As the name implies, the all-new Burris FastFire C pistol sight is lightning quick on sight picture acquisition and, with its ultralight weight and intelligent auto brightness technology, is an ideal red dot for today’s micro-compact EDC handguns

by Rob Reaser

Over the last several years, Burris Optics — a name traditionally associated with hunting riflescopes and, of late, a respected innovator in tactical, observational, and thermal optic systems — has expanded its roster of FastFire red dot optics to include models covering everything from handguns and black carbines to shotguns. In keeping with the growing consumer trend of adding red dots to micro compact pistols for EDC/CCW use, Burris engineers recently turned their attention toward developing a “minimalist” FastFire model. The result is the FastFire C, a super light (0.44 ounces), ultra-compact, and exceptionally low-profile red dot that, at least for this late-to-the-game red-dot adopter, has proven to be a spot-on performer.

I say that because I’m still in the “is a red dot for me?” stage. Yes, my aging eyes have become an increasing challenge when I’m running pistols with open sights. A couple years ago, I had my optometrist cook me up a pair of shooting glasses with the near-vision grind at the top of the lenses instead of at the bottom.

What an expensive disaster that turned out to be. Just goes to prove you can try to change the natural order of things, but you will never win the battle.

All of that to say, I’ve burned through quite a few pistol-mounted red dots of late and it always takes me a while before I can acquire a sight picture at what I feel to be an acceptable defensive speed. Every time I try out a new red dot, it’s like starting over from scratch. Well, maybe it’s not quite that bad, but you get the idea.

When I dropped the new FastFire C onto my Stoeger STR-9MC, though, I had no such issues. Draw, present, and the dot is in view. A nano-second of aim adjustment and I’m pulling the trigger with bullets hitting where I want them to.

Unfortunately, I can’t really quantify why the FastFire C has turned out to be an out-of-the-box hit for me. The 22x17mm sight window is neither the biggest nor smallest of the sights I’ve tested. The low base height is not significantly less than other micro red dots I’ve taken for a drive (although I will say that I am much faster with a low-slung red dot housing than a taller one). Even when comparing the FastFire C with the Burris FastFire 4 I run on one of my full-size target 9mms, the C just gets me on target quicker with no “head bobbing” required to find the dot.

For me and a new sight, that’s a big deal.

I’ve also noticed a relative suppression of lens flare with the FastFire C, which I have frequently experienced on other red dots. Even with the illumination on maximum (there are five illumination levels), the flare isn’t usually noticeable in bright light. I do notice it in subdued light, such as in an enclosed environment, but drop the illumination one level and it’s a non-factor. Burris doesn’t detail the lens coatings they use to control flare, but their literature does mention the use of “exceptionally clear aspherical glass lens with minimal bluing and field curvature.” Whatever the case, they must’ve hit on a winning formula.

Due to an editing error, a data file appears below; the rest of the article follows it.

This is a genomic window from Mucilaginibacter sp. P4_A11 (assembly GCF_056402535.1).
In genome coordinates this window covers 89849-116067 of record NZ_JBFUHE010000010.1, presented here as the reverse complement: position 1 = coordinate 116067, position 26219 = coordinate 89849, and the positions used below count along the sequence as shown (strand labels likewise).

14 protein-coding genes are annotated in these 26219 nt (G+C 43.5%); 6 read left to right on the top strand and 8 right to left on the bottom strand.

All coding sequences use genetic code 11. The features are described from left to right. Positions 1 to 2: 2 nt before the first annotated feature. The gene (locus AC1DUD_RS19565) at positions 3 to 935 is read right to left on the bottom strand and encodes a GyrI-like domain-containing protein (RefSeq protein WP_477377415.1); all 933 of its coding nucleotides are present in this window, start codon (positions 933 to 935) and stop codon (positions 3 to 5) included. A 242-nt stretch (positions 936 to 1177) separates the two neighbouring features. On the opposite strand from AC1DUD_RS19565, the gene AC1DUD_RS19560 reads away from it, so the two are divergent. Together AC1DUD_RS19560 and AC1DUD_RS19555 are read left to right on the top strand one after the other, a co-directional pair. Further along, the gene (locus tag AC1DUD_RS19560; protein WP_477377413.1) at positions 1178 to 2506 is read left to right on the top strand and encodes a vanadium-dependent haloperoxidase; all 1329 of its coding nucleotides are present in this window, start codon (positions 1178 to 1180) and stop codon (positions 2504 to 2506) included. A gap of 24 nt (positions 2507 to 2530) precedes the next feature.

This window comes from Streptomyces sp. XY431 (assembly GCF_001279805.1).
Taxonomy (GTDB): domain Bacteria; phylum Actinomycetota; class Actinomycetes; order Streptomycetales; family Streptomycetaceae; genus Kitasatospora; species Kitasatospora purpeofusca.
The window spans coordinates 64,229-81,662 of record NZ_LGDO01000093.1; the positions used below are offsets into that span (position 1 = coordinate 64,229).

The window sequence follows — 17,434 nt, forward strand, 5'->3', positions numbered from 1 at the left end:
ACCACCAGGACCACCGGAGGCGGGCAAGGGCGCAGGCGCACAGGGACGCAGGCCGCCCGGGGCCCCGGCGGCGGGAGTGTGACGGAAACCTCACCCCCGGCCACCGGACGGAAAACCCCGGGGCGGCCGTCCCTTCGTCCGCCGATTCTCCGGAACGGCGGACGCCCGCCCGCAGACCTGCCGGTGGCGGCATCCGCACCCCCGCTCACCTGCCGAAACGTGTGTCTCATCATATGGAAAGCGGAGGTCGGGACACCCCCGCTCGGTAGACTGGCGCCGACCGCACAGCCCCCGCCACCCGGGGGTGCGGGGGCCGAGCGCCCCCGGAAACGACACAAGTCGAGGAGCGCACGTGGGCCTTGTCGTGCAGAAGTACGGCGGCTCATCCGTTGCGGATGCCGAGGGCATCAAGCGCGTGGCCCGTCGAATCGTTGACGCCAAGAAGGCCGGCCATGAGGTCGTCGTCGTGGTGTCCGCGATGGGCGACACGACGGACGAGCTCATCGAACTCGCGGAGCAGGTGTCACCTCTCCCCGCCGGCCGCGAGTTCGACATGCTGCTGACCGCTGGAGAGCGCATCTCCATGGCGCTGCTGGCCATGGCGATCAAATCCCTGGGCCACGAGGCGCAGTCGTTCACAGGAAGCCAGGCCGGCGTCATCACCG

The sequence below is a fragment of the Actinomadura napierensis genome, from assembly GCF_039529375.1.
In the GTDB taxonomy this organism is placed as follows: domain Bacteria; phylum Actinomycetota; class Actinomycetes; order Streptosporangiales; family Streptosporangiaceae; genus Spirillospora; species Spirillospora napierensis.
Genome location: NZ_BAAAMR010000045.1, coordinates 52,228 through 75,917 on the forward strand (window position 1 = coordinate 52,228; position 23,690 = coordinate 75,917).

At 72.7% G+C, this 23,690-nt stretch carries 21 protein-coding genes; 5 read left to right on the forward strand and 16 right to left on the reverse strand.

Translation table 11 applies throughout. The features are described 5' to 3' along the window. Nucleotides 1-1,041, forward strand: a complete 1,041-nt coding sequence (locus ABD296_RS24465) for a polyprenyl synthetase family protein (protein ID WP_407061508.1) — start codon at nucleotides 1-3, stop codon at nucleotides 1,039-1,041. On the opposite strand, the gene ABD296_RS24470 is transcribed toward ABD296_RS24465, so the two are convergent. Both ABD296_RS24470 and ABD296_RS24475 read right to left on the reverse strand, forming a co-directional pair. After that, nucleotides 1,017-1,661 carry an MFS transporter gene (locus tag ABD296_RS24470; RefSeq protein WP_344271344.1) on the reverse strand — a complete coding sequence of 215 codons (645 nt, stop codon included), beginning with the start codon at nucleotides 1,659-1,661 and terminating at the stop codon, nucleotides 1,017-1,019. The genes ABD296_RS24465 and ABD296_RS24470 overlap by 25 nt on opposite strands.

Operation of the FastFire C doesn’t get any easier. Install the CR 2032 battery and the unit is on and stays on. Burris calls it their “Always On” technology and boasts of its 25,000-hour run time on the medium illumination setting.

A single button on the left side of the housing controls the illumination adjustment, which, as mentioned, offers five settings. Successively depressing the button runs you through the different settings to suit your ambient light levels.

There is a sixth (auto) mode, indicated by the briefly blinking reticle. When this appears, the FastFire C switches to the Intelligent Auto-Bright mode. In this mode, the unit senses ambient light levels and automatically adjusts the reticle illumination to suit. I really appreciate this mode for a carry gun because you always have the reticle illumination level where you need it should you have to deploy your pistol. If you are in a darkened environment, the red dot will be on a lower illumination level. The reverse is true if you step into bright light. This is comforting because no one has time to fiddle with their light setting in a defensive encounter.

Regardless of the illumination setting, the sight will switch back to auto after five hours. Should you wish to turn the unit off, a long press of the illumination button will do so.

The FastFire C’s housing is made of a rugged polymer composite material featuring a low-glare matte finish. The leading edges of the lens hood are serrated, allowing one-handed slide manipulation with minimal chance of slipping.

Windage and elevation adjustment come courtesy of recessed adjustment screws. Windage is on the right side and elevation is on the top. A flat-blade wrench supplied with the sight gets the job done. Total adjustment range is 80 MOA, with each tick mark representing four MOA of travel. There are no detents or “clicks” with this sight, so you have unlimited fine-tuning for precise sight alignment.

Between the two mounting screws is a square-notch rear sight. This can serve as backup sight alignment with the factory front post sight in the event of a failure. Should you wish to remove it, simply take it off before mounting the FastFire C. If you need it, Burris also includes a white alignment strip at the back of the housing. I didn’t find much useful function with this, but some may.

The reticle size is  6 MOA. You’ll not be drilling tight knots at long distances with this one, but that’s not what it is intended for. Since the FastFire C is designed for the necessarily close-distance nature of micro-compact pistols, Burris went with a larger reticle for fast sight picture acquisition at closer distances. And it works…at least for me.

Installing the FastFire C